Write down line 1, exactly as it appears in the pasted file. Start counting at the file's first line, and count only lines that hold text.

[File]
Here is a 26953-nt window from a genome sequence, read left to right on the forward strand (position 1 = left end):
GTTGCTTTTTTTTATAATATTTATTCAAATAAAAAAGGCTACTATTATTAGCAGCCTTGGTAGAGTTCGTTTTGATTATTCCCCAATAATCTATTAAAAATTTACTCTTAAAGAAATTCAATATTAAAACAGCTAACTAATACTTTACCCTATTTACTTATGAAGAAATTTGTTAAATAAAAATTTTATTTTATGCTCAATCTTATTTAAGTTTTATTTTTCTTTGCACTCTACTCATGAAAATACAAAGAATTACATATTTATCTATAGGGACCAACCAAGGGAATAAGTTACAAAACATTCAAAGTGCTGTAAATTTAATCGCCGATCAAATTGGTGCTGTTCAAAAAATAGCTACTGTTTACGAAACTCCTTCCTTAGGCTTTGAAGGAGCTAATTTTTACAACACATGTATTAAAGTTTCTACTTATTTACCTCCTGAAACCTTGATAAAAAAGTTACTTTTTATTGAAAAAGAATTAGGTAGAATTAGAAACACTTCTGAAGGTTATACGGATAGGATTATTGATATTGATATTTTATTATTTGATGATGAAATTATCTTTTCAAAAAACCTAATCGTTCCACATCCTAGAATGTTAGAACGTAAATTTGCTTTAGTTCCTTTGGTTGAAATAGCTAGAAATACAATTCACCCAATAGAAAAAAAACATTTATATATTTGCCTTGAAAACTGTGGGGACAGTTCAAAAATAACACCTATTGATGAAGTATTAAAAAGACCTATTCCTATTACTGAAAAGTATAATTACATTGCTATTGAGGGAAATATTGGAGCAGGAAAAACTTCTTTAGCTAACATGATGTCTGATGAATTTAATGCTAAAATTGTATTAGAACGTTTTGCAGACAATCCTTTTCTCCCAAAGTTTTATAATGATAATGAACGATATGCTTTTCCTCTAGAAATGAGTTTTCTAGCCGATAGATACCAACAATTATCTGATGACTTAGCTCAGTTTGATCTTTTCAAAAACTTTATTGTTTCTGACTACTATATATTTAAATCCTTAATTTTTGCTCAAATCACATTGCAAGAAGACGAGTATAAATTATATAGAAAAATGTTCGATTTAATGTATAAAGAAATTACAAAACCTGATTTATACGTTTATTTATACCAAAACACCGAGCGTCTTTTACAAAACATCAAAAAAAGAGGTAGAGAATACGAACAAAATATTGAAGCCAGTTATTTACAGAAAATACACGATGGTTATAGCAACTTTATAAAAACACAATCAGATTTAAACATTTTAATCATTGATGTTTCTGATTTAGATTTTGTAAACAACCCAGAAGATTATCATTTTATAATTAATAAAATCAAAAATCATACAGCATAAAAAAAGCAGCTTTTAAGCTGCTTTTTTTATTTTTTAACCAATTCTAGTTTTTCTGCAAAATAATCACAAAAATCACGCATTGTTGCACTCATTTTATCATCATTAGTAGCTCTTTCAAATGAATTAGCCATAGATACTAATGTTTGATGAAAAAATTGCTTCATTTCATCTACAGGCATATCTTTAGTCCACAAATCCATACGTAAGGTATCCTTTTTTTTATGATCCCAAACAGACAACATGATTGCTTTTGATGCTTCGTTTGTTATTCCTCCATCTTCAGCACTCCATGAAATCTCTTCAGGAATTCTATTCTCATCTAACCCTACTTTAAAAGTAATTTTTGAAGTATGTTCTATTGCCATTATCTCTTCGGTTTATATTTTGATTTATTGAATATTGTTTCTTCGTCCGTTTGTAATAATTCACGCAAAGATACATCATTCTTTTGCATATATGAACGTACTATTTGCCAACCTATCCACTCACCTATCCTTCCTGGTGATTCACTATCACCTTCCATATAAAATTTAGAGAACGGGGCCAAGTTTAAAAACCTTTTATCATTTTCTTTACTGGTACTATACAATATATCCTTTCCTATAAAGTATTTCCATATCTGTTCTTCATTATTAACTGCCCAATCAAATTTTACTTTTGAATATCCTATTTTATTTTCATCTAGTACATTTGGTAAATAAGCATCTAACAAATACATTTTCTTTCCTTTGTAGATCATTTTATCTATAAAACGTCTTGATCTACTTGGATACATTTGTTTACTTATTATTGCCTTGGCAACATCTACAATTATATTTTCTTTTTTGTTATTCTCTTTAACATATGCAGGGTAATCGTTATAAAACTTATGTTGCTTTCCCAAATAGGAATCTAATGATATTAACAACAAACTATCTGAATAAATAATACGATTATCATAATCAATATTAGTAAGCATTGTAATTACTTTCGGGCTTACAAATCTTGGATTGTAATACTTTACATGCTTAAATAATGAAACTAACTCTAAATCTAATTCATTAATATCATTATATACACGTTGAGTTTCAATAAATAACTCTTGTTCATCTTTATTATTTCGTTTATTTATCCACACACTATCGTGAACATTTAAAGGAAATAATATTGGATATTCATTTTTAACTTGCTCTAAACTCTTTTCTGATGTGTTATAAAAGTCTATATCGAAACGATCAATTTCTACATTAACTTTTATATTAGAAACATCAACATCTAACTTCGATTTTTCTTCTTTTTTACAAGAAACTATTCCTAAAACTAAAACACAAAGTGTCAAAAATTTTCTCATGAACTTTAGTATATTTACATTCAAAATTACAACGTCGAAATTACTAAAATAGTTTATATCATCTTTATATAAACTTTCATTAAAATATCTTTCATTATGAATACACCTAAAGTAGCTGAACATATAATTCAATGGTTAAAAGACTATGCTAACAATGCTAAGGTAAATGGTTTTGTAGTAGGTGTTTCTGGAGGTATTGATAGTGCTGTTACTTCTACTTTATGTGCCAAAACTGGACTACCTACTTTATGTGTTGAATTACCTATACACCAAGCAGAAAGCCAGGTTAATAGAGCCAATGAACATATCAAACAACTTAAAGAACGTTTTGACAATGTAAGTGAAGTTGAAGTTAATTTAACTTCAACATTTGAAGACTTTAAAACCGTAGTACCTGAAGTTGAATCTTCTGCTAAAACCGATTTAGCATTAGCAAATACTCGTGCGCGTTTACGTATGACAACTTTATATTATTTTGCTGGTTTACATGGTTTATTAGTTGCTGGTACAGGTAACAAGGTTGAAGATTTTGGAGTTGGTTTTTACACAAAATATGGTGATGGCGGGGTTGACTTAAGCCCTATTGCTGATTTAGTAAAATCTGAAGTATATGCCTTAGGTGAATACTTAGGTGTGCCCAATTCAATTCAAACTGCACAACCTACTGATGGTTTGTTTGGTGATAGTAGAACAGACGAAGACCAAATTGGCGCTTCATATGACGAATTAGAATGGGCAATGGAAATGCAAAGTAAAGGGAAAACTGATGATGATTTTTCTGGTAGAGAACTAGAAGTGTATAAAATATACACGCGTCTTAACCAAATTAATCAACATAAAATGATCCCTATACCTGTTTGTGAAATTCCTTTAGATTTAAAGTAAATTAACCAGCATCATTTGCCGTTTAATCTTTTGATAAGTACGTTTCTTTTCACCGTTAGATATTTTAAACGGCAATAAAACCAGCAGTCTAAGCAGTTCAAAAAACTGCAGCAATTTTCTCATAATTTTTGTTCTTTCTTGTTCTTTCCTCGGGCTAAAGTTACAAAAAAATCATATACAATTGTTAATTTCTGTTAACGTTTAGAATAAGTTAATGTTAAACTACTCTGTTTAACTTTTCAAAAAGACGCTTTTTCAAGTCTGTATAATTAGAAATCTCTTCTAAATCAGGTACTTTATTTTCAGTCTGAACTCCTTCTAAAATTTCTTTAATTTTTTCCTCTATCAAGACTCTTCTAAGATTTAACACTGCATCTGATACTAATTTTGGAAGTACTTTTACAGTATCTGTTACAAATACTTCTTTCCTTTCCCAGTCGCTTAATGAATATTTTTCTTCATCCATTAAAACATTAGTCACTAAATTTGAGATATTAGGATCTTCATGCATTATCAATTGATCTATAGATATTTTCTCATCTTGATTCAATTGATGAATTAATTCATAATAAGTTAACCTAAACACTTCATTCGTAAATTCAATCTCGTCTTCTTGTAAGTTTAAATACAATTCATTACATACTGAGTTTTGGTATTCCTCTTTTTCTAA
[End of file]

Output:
Here is a 26953-nt window from a genome sequence, read left to right on the forward strand (position 1 = left end):